Identity and history_
Identity Fiction_
In Ascension _
Emma Re talks about the..._
Painting as Revelation_
Soul Colour_
Girl Figures_
Moizer Catalog 2007_
If the ego were an animal_
Joyless Mona Lisa_
Female Myths_
Febronia _
Incantation _
There's Painter _
Personal Mythologies_

Photo Gallery_
PAINTING AS REVELATION - Interview with Zsuzsa Moizer
tilos rádió, tiaramagazin.hu

Zsuzsa Moizer graduated from the Hungarian University of Fine Arts as a painter in 2004. Her work enchants us with its instinctiveness, sensitiveness, and personal touch. Her drawings, aquarelles, paintings always represent the paintress herself, they speak about her inner struggles and the conflicts discovered in her own personality. Her exhibition opened on 29th November in the Deák Erika Gallery with the title "Remains from Intercisa."


Every one of your images features a woman figure, sometimes doubled. It is impossible not to recognise you in these figures. Why do you always paint self-portraits?


My conscious work in fine arts started with my diploma work. I started to deal with themes that are close to my life, my personality, my body at the end of my third, at the beginning of my fourth year. By the fifth year it had become clear that the best way of expressing myself is the self-portrait, and we can only say anything about the world if we know ourselves. The self-portrait motif has been a part of my work ever since, my face or my body is present in every picture in some form.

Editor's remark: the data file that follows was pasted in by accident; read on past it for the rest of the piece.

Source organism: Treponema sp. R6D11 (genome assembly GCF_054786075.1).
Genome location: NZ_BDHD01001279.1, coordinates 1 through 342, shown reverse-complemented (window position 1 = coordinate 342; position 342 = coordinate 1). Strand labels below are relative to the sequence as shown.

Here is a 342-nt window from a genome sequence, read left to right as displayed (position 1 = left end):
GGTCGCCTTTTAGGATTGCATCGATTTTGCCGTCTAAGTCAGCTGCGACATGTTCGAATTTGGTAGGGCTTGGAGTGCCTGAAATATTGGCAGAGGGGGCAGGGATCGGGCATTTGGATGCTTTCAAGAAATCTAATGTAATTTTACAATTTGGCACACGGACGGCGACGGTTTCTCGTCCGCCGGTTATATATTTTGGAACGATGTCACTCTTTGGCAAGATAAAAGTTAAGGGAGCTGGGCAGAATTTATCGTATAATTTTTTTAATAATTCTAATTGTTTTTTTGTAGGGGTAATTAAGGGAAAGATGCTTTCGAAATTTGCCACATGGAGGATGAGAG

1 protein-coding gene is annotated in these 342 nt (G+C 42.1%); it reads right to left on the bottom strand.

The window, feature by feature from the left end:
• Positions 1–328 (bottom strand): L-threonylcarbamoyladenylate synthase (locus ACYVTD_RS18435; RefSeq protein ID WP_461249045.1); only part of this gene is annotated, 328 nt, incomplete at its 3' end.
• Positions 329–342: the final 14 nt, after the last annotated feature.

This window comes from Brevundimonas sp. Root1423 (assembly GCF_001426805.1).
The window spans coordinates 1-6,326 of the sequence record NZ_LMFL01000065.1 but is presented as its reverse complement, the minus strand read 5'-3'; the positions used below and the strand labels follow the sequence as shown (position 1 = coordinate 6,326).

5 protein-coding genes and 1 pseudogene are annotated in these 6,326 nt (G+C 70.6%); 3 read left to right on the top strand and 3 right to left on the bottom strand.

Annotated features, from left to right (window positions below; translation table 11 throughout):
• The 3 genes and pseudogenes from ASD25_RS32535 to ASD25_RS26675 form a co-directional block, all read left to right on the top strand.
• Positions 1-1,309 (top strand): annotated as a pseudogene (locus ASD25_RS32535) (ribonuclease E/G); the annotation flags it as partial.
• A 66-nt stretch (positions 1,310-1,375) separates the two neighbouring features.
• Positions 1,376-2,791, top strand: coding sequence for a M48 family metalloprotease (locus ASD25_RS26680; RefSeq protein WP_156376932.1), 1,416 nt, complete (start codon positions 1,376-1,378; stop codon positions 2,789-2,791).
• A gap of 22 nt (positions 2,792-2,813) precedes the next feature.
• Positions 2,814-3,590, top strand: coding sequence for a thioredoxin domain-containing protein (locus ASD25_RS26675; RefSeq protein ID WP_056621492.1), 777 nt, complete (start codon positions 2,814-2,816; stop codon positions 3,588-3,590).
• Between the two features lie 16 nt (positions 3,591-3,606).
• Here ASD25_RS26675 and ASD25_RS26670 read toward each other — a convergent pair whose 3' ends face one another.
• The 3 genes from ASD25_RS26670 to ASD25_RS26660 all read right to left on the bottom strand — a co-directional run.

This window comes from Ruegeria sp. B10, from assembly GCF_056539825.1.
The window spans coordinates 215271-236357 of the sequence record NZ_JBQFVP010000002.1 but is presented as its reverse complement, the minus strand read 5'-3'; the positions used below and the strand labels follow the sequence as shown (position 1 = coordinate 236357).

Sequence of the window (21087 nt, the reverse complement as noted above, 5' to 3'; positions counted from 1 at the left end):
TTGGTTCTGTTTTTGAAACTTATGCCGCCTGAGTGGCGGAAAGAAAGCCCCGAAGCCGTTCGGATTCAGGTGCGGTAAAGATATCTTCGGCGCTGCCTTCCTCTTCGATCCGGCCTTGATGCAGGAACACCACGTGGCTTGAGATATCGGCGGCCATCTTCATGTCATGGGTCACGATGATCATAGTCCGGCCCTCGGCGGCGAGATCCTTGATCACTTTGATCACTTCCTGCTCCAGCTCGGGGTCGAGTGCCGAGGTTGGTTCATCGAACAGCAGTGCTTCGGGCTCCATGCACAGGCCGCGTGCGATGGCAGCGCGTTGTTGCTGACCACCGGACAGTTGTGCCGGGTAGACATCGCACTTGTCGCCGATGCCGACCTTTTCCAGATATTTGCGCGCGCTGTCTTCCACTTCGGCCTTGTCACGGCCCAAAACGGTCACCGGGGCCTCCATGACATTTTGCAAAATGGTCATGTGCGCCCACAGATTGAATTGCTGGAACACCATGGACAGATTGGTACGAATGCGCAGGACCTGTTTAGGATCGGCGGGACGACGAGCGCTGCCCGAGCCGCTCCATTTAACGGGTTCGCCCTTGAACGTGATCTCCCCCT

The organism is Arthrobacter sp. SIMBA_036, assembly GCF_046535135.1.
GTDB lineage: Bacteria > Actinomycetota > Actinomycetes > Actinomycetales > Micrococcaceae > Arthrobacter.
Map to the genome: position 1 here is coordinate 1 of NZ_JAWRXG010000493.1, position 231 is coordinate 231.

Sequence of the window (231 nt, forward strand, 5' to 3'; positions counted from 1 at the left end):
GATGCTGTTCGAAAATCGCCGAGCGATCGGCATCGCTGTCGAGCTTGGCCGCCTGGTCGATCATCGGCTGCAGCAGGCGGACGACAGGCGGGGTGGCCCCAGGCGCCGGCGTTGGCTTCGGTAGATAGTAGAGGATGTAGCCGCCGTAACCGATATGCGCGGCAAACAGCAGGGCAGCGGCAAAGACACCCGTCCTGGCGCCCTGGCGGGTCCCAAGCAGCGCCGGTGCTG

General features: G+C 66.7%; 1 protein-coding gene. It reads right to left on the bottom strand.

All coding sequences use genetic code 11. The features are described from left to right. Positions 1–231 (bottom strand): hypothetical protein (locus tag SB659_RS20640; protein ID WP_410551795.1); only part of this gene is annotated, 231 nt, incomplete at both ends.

In your 2004 series you used passion stories from the Middle Ages as raw material. There you imagined yourself in the place of martyrs. Is it also a part of self-knowledge?


Although I try to be conscious in my work, I often listen to my intuition. There are topics that just come of their own accord. They aren't rational, but the way I realise them, the form and the technique are absolutely rational. The theme of Middle Age martyrs came of itself: I read many different things while I was writing my diploma work, among them a story about Febronia's death, which moved me a lot. In the 1200s, they wanted this Christian woman to marry a Muslim man, which meant that she should have had to deny her faith. Risking her life, she said no, so she was tortured: her arms, legs, and breasts were cut off, and, of course, she died. This story horrified me, but at the same time it touched me to see how strong one's faith can be.

Immediately after this experience, I made a series about the first female suicide bomber. The word "shahida" came to be used after her 1998 suicide bombing, as a female counterpart to "shahid." For me, these two stories are connected in the question of faith. Of course it is not the religious content that moved me but the faith itself.


Even if it is close to fanaticism?


I do not agree with fanaticism under any circumstances, but strong faith, the fact that someone is ready to sacrifice her life for a cause had a very profound effect on me. I found it worthy of making a series about it.


These pictures are very poignant, still I had the feeling that you did enjoy the brutal, flesh-cutting representation of violence and suffering. Beyond the admiration of faith, there is a dose of masochism or attraction to the representation of suffering in us.